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Editorial Highlights, Editorial Interior Design, and Real Life

Photo by Joan Villalon

I'm highlighting my hair differently these days, and my stylist tells me I'm not alone. Let's call it the new normal.

Women who color their hair, like me, were knocked out their hairstyle ruts when COVID-19 shut down salons. We could no longer count on touching up our hair color every six weeks. Then came Zoom meetings, lots of Zoom meetings. When salons reopened, we asked for highlights that would be visible on camera - editorial highlights my stylist calls them.

My visit to the salon got me thinking. I look different in real life than I do on a camera or in a photograph. The same is true of my home and yours.

We all want to present our best selves to colleagues, friends, and family, but we should prioritize real life. Does it matter how good my hair looks on camera it doesn't work for me every day? Does it matter how good your kitchen looks on social media - how good its editorial interior design is - if it frustrates you to cook there?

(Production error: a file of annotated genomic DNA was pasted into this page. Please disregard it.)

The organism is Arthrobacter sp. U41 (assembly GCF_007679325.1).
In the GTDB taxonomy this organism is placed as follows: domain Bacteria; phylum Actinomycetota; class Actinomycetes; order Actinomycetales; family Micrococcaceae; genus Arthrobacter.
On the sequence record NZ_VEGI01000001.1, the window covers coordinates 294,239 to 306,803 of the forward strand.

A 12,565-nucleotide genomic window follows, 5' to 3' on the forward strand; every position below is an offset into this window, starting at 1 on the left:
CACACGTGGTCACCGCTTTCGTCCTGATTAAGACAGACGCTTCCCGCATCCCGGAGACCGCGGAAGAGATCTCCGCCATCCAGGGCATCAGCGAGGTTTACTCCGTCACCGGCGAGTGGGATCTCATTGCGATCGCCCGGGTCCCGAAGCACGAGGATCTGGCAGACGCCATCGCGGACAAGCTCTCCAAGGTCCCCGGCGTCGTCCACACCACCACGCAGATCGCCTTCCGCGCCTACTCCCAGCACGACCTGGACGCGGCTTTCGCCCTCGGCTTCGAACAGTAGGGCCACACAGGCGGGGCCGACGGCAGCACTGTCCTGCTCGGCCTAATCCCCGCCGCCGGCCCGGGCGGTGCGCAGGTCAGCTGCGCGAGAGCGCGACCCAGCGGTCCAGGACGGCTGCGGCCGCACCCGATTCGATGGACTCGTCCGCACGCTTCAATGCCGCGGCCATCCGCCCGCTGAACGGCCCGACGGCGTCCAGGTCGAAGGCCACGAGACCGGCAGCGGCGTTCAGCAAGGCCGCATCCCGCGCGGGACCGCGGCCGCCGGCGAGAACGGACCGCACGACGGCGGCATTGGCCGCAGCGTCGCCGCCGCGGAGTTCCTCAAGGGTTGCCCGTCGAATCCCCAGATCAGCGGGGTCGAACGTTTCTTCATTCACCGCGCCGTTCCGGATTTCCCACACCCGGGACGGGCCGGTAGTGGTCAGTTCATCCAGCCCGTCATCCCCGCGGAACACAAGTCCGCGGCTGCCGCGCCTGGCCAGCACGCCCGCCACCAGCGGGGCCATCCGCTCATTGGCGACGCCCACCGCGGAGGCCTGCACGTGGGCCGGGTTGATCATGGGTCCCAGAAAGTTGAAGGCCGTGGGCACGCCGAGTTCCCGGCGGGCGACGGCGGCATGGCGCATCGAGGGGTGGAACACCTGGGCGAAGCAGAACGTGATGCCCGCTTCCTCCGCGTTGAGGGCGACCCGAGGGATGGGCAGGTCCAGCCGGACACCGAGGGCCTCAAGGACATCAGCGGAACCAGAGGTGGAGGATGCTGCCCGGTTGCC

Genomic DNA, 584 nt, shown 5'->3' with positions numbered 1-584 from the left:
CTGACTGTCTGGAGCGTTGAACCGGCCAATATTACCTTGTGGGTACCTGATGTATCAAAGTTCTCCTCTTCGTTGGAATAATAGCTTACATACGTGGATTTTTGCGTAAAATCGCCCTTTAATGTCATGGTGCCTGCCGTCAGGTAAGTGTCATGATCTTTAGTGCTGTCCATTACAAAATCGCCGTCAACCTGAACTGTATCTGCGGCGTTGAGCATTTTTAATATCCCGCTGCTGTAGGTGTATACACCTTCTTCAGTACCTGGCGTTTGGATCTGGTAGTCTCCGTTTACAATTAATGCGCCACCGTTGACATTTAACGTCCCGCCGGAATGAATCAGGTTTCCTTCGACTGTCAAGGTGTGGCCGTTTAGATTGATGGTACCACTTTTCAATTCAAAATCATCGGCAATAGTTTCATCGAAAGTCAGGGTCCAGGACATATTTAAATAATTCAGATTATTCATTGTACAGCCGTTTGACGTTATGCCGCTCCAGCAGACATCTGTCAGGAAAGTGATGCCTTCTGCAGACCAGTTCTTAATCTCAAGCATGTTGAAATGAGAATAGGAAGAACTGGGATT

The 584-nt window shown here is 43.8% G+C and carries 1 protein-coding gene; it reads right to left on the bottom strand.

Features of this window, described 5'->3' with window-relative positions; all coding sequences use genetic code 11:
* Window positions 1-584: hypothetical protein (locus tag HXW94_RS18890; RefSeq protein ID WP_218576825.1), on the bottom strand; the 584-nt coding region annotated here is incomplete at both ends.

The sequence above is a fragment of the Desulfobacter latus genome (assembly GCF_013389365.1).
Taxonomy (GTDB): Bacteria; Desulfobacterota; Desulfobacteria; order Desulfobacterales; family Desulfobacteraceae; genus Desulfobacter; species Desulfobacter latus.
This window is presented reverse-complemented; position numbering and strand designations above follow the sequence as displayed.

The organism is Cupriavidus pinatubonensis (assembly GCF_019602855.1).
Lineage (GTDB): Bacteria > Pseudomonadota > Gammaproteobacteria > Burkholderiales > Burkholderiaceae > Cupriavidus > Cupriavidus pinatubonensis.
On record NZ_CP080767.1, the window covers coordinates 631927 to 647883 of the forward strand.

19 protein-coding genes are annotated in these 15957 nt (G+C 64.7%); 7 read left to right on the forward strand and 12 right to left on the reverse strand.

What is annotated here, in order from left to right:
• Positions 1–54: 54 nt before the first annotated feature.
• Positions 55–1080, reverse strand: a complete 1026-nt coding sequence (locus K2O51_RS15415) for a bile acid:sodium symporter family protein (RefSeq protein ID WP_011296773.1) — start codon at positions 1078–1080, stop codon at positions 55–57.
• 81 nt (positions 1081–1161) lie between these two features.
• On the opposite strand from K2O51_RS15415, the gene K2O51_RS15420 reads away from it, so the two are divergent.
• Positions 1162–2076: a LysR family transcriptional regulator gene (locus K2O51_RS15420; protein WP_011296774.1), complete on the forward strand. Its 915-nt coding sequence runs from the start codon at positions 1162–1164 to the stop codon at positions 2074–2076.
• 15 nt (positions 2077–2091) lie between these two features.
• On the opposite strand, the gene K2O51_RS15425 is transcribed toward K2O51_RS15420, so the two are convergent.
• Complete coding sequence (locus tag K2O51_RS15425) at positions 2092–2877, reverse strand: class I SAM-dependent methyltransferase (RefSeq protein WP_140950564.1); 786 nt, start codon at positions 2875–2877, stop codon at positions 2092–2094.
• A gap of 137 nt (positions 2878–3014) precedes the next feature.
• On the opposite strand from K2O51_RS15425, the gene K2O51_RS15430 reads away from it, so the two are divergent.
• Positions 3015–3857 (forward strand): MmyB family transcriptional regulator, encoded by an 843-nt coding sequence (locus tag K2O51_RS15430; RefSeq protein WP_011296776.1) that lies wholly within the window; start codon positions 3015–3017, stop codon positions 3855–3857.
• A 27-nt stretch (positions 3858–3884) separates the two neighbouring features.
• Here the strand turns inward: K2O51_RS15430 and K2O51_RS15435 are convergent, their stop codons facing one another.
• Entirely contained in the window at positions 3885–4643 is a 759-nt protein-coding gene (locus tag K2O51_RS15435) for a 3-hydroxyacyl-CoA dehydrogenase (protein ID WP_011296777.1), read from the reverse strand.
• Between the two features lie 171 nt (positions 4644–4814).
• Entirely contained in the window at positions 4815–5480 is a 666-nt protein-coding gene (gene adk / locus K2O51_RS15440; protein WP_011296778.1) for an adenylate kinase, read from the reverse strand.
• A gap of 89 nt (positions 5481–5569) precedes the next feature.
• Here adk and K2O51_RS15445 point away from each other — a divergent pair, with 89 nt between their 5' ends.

So, we come to Louis Sullivan's maxim, "Form follows function." (More on that here.) The idea is that the way a thing looks is shaped by the way it is used. The things we design, especially rooms, have multiple uses. Think of them as roles.

One role a well-designed room plays is making you happy, and that's connected to how it looks. Nothing wrong with that. Another is to facilitate activities. So, a kitchen is designed for cooking, cleaning dishes, and storing food. A bathroom is designed for keeping you clean and healthy, storing toiletries, and grooming.

When you design a new room, move beyond, "How do I want it to look?" by asking yourself these two questions:

  • How do I want it to feel?
  • What do I need to do there?

That way, you get it all, a room that looks good on Pinterest, feels just right every time you walk into it, and works perfectly.


Jackie Lopey, Certified Interior Designer and Founder of Venue and Wide Canvas

She didn't know it, but Jackie Lopey's days as an advertising executive were numbered when she bought and renovated a 1950's bungalow. She soon went back to school and started her own design studio. Jackie is an award-winning, certified interior designer and the founder of Wide Canvas.

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